Regular investing can also address the issue of market timing, particularly in volatile market conditions. Timing markets is notoriously difficult – even fund managers struggle to get it right. The best thing you can do is invest regularly as early as possible and stay invested.

Time in the market, rather than timing the market, is key.

Gary Potter, co-fund manager of F&C MM Navigator Moderate, which forms the active part of our "Steady performance is key with some risks" Quick Start Funds offering, points out markets have down days, and he see these as opportunities. "The investing public at large tend generally to buy high and sell at the low point. You should do the opposite. Go against the crowd." Regular investing enables you to invest into funds which can do just that and gain from the fund manager using the tried and tested formula of buying on market dips.

Simon Evan-Cook, fund manager of Premier Multi-Asset Growth & Income, the active fund in our "Looking for higher returns but accept greater risks" Quick Start Funds offering, says he spreads investments far and wide with a view that he doesn’t know what's coming. “We cannot predict the future. The best way to deal with an uncertain future is to get yourself set today.” Again a great way to do this is via regular investing.

Source: ISACO, Morningstar Direct and TD Direct Investing. Past performance is not a reliable indicator of future results. Maximum allowance for each year invested in the FTSE All Share on 6 April that year. PEPs were launched in 1987 and superseded by ISAs in 1999.

How are you feeling?


If you are feeling nervous about where markets are heading at the moment you could consider including absolute return funds in your TD ISA.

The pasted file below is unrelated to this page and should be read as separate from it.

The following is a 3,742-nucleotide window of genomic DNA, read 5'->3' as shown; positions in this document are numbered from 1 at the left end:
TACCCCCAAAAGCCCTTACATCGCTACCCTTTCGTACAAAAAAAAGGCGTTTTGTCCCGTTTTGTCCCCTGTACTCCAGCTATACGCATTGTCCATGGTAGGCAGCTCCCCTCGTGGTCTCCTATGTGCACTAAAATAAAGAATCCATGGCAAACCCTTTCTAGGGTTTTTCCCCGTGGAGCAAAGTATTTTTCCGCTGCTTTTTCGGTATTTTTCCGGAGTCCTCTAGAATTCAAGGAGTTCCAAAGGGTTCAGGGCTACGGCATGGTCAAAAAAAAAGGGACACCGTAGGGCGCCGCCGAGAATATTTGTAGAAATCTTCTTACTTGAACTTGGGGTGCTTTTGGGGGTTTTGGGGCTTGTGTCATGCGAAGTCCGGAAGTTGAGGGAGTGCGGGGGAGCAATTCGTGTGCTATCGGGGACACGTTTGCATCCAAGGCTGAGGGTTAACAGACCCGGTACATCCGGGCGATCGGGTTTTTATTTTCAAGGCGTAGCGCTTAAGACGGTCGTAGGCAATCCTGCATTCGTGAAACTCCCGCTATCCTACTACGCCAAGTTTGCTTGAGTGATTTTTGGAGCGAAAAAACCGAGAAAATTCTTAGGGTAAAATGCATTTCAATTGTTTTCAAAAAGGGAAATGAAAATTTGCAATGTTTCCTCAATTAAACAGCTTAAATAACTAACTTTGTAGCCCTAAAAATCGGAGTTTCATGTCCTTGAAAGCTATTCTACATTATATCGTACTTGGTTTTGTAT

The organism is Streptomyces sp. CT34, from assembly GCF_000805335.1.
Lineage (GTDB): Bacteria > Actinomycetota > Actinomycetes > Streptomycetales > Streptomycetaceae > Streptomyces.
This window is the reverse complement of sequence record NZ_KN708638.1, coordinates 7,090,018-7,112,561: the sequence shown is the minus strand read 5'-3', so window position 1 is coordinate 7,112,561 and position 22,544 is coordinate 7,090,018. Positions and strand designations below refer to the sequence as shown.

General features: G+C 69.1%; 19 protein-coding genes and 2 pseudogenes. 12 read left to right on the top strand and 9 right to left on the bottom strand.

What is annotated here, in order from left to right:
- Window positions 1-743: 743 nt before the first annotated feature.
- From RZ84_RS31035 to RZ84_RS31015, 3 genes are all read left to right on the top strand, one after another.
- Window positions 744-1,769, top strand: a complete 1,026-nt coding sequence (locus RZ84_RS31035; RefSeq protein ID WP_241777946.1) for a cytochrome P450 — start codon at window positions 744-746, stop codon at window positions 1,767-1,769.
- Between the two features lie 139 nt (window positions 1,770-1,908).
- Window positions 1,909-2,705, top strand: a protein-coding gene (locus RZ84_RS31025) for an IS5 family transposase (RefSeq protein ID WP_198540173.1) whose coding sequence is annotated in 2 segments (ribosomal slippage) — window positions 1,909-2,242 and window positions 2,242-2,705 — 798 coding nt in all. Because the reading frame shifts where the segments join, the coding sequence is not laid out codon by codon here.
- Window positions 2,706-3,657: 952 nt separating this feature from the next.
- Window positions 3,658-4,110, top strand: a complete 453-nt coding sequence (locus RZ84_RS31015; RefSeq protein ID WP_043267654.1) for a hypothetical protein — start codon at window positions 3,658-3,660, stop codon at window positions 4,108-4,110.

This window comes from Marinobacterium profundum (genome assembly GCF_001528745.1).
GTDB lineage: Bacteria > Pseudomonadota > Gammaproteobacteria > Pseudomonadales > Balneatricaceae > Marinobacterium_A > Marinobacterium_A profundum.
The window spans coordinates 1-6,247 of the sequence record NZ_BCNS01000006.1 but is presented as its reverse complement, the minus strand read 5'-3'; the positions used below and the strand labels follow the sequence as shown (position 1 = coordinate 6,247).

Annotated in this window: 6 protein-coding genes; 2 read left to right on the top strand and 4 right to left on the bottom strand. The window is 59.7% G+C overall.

Some of these absolute return funds can be found in our TD Recommended Funds list which you can access here

Funds such as Henderson UK Absolute Return and Newton Real Return aim to preserve capital and deliver a positive return whatever the market conditions. There are also others which fit the bill.

Please note Absolute Returns funds use complicated financial techniques and may only be appropriate for sophisticated investors. Before investing you should ensure you fully understand the associated risks.


Funds like BlackRock UK, FP WHEB Sustainability and Baillie Gifford International could help you achieve capital growth over the long term.

The BlackRock fund seeks out UK growth opportunities which generally fall into the categories of structural change and disruption, or companies with competitive advantage in an industry sector.

WHEB Sustainability searches the globe for growing, profitable companies which are providing solutions to sustainability challenges and making the world a better place.

Baille Gifford International offers exposure to an international portfolio of stocks with a focus on disruptive growth, which is an exciting theme we are following.

Get started - How does regular investing work?

You can invest regularly from £25 per month into your TD ISA or SIPP, investing in funds, equities and exchange traded funds (ETFs). This costs as little as £1.50 commission for FTSE 350 stocks or UK listed ETFs, and £0 commission for funds (please be aware our Platform Fee and Ongoing Fund Manager charges will apply).

You may then choose up to 10 funds, stocks and/or ETFs to invest in each month.